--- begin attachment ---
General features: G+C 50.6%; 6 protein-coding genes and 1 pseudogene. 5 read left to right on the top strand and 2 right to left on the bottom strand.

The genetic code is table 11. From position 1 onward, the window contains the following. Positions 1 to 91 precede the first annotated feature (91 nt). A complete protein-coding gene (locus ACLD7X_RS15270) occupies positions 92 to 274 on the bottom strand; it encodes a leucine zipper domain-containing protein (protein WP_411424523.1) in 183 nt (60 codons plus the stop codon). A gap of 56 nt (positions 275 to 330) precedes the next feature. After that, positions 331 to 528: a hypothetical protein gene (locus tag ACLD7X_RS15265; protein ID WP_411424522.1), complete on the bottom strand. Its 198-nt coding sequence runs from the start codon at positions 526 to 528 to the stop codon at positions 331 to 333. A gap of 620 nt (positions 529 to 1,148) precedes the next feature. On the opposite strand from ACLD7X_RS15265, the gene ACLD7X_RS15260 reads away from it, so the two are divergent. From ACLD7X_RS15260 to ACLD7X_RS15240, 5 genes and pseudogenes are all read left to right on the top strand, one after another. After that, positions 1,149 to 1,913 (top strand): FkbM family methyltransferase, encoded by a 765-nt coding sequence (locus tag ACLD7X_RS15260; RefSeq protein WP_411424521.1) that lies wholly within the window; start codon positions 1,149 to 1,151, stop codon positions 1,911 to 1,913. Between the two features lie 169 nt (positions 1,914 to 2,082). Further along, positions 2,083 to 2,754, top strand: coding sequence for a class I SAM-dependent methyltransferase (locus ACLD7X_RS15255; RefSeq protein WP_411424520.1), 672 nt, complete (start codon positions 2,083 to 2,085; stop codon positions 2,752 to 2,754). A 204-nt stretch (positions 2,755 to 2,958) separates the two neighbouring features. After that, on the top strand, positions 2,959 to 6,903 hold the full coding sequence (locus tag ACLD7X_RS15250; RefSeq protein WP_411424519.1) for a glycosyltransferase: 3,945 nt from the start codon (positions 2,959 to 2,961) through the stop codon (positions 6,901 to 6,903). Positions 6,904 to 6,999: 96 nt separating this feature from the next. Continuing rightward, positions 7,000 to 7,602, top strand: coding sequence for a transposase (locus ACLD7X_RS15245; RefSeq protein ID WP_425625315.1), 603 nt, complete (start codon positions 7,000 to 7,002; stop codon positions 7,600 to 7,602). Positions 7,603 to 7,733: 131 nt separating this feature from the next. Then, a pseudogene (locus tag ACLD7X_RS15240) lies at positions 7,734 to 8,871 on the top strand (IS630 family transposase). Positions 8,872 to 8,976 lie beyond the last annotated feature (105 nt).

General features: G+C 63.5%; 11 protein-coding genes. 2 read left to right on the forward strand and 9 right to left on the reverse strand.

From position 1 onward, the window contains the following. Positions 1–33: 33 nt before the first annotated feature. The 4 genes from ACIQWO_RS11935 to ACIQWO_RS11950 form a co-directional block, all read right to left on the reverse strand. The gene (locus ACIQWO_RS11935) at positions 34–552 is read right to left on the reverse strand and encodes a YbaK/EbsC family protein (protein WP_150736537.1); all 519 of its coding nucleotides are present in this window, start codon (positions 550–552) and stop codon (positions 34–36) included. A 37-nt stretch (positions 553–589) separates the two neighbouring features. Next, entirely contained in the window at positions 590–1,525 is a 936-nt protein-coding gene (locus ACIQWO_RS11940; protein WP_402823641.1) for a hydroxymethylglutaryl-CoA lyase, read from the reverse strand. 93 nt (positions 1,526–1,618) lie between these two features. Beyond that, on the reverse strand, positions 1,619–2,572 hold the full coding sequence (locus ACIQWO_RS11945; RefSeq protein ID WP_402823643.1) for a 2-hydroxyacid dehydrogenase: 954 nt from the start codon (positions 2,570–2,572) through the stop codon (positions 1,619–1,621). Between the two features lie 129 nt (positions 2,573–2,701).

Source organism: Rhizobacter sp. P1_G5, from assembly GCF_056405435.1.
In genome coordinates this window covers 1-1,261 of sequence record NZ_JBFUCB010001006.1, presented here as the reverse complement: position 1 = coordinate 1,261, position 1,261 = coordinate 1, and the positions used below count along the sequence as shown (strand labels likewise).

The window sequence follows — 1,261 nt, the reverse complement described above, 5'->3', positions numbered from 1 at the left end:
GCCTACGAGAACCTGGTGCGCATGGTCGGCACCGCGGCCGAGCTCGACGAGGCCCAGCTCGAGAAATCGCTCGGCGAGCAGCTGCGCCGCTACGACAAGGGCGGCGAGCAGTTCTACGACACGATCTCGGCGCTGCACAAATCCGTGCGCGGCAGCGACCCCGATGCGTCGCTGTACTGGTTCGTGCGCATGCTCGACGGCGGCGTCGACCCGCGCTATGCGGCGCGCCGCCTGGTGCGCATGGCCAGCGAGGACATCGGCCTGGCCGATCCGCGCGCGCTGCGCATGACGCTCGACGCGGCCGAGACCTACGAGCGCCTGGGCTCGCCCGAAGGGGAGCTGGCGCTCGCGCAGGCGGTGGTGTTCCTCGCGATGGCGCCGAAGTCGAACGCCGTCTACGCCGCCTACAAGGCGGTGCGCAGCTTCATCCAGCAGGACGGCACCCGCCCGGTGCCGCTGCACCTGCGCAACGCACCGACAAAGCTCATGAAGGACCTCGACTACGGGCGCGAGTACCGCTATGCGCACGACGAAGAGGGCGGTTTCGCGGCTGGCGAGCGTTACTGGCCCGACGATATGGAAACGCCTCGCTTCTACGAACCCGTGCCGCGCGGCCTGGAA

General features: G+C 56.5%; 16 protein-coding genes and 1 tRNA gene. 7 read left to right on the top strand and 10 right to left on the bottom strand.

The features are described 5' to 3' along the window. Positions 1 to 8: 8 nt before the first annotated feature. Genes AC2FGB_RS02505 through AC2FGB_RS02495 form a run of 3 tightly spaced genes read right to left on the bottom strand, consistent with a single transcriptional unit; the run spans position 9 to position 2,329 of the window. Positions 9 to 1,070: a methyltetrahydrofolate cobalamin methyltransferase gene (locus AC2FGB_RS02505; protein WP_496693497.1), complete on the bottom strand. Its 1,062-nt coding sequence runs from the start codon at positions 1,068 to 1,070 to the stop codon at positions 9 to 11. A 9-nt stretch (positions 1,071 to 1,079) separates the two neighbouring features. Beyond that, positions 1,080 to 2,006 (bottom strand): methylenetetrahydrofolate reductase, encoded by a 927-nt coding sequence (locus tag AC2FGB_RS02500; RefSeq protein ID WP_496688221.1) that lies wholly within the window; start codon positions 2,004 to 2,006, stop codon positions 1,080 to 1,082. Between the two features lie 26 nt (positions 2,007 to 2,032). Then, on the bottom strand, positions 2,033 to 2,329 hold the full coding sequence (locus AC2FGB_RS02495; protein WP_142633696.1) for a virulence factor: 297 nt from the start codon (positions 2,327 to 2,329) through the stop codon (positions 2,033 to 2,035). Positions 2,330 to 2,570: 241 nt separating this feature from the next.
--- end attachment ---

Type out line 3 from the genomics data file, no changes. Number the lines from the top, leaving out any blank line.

General features: G+C 63.5%; 11 protein-coding genes. 2 read left to right on the forward strand and 9 right to left on the reverse strand.